Taliban make gains in Afghanistan's forgotten north

Working with criminal gangs, Taliban are planting roadside bombs and extorting money in Afghanstan's northern provinces.

The insurgents' tactics are familiar. Night letters warn village elders to cooperate or face death. Religious "taxes" must be paid, and fiery sermons in mosques attack the Karzai government and international forces.

The locale is startling, however: Afghanistan's northern Balkh province, which in the years after the fall of the Taliban emerged as one of the most stable – and in its urban hub of Mazar-i-Sharif – most prosperous places in Afghanistan.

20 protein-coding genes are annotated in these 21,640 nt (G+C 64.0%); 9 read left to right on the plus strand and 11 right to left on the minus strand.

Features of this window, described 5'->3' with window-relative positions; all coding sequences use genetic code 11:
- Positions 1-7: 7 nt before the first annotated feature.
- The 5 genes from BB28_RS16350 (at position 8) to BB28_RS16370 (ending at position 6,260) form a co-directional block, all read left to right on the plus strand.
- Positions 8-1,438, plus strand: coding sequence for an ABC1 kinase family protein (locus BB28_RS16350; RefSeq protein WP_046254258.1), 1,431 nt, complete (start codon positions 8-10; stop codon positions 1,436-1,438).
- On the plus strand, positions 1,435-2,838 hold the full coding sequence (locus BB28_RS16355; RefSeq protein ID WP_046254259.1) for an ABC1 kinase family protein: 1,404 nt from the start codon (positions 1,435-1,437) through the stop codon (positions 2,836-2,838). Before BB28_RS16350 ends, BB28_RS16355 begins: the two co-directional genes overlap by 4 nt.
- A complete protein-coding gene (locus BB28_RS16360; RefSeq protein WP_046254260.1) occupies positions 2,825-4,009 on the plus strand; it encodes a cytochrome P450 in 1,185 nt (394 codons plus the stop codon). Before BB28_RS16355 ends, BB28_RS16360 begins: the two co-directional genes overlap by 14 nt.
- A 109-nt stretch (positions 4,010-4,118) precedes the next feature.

The Taliban, often working with criminal gangs, have regained a foothold in four of the province's 14 districts, and in recent months they've stepped up their campaign using roadside bomb attacks and other tactics. Earlier this month, three Afghan police officers in one of the restive districts were killed in a drive-by shooting.

The Taliban's growing presence in northern Afghanistan, near the US and NATO supply routes from the north, poses new challenges for the international forces, which until now have had a small contingent of 520 Swedish and Finnish troops to keep watch over Balkh and three other provinces.

In the first 10 months of this year, there have been 82 significant combat incidents in Balkh, more than triple the number in 2008, and the insurgency may be even more potent next year.

"In areas where they are hiding right now, we won't have any control during the winter," said Col. Olof Granander, a commander of Swedish forces in Balkh. "And there is a risk they will try to build up their capacity, and they will be tougher to fight during the upcoming spring and summer."